Robots are guided by humans in the loop.

Robots are guided by humans. Robots cannot see past barriers, much like humans. To reach where they’re going, they occasionally require a little assistance.

Rice University engineers have created a technique that enables people to assist robots in “seeing” their surrounds and performing jobs.

A unique approach to the age-old issue of motion planning for robots operating in surroundings where not everything is always clearly visible is the Bayesian Learning IN the Dark (BLIND) concept.

Late in May, the George R. Brown School of Engineering at Rice presented the research led by computer scientists Vaibhav Unhelkar and Lydia Kavraki, as well as co-lead authors Carlos Quintero-Pea and Constantinos Chamzas, at the International Conference on Robotics and Automation of the Institute of Electrical and Electronics Engineers.

According to the report, the program, which was principally created by graduate students Quintero-Pea and Chamzas who collaborated with Kavraki, keeps a human in the loop to “augment robot perception and, significantly, prevent the execution of unsafe motion.”

In order to help robots that have “large degrees of freedom,” or numerous moving parts, they did this by combining Bayesian inverse reinforcement learning—a method through which a system learns from continuously updated information and experience—with tried-and-true motion planning approaches.

The Rice lab used a Fetch robot, an articulated arm with seven joints, to test BLIND by instructing it to move across a barrier while grabbing a small cylinder from one table and moving it to another.

According to Quintero-Pea, “instructions to the robot get complicated if you have more joints.” You only need to say, “Lift up your hand,” when directing a person.

But when barriers obstruct the machine’s “view” of its target, a robot’s programmers must be precise about the movement of each joint at every point in its trajectory.

BLIND inserts a human mid-process to modify the choreographic options—or best guesses—suggested by the robot’s algorithm rather than programming a trajectory in advance. In this high-degree-of-freedom space, “BLIND allows us to take information in the human head and compute our trajectories,” Quintero-Pea explained.

We employ a particular technique of feedback called critique, which is essentially a binary form of feedback in which the human is given labels on segments of the trajectory.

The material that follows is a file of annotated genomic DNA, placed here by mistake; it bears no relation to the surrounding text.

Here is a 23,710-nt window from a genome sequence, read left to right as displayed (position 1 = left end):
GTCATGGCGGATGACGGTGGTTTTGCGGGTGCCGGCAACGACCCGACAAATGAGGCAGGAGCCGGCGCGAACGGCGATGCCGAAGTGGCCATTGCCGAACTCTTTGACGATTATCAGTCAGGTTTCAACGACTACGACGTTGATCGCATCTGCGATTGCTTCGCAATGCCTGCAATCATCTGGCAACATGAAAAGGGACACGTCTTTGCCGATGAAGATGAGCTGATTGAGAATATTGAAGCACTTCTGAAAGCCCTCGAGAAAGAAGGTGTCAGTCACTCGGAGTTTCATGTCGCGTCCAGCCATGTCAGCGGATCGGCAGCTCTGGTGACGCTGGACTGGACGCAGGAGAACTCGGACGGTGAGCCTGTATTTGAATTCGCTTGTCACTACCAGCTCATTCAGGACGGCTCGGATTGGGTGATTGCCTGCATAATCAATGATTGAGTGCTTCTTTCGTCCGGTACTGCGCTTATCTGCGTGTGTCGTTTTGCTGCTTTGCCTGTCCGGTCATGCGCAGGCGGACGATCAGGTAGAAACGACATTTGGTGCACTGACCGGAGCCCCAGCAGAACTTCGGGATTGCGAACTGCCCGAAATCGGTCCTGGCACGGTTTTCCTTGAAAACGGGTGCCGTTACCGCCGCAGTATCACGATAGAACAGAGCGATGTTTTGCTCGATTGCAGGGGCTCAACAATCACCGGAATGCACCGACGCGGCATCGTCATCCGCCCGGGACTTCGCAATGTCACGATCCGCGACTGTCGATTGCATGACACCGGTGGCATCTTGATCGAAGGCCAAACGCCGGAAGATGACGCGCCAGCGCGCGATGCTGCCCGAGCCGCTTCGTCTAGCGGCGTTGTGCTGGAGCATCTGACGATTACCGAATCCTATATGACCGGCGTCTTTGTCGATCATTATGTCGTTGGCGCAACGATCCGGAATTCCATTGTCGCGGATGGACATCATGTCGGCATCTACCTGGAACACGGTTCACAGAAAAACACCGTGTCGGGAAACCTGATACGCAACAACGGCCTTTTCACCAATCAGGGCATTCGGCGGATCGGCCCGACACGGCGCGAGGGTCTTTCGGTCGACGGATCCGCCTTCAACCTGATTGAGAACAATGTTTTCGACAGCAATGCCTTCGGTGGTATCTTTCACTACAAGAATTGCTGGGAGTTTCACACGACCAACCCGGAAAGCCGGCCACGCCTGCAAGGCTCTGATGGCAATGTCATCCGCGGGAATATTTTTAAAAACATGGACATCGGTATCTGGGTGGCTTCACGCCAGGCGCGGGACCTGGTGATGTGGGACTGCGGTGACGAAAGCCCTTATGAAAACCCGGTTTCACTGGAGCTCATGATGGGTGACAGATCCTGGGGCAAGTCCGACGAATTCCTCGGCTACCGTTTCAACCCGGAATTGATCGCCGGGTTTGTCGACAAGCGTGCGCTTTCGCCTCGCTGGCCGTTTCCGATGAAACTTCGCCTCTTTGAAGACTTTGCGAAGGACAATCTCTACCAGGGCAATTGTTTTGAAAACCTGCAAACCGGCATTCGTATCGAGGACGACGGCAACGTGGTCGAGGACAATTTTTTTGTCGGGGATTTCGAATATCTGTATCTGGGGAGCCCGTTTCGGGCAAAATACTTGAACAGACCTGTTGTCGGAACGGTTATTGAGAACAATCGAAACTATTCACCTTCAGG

These labels appear as a series of interconnected green dots that show potential routes. The human accepts or rejects each step that BLIND takes as it moves from dot to dot in order to fine-tune the course and effectively avoid obstructions.

Robots are guided by humans in the loop.2

According to Chamzas, because we can tell the robot, “I like this,” or “I don’t like that,” the interface is simple for people to utilize. The robot can complete its mission after it receives approval for a set of moves, he said.

“One of the most important things here is that human preferences are hard to describe with a mathematical formula,” Quintero-Peña said. “Our work simplifies human-robot relationships by incorporating human preferences. That’s how I think applications will get the most benefit from this work.”

“This work wonderfully exemplifies how a little, but targeted, human intervention can significantly enhance the capabilities of robots to execute complex tasks in environments where some parts are completely unknown to the robot but known to the human,” said Kavraki, a robotics pioneer whose resume includes advanced programming for NASA’s humanoid Robonaut aboard the International Space Station.

“It shows how methods for human-robot interaction, the topic of research of my colleague Professor Unhelkar, and automated planning pioneered for years at my laboratory can blend to deliver reliable solutions that also respect human preferences.”

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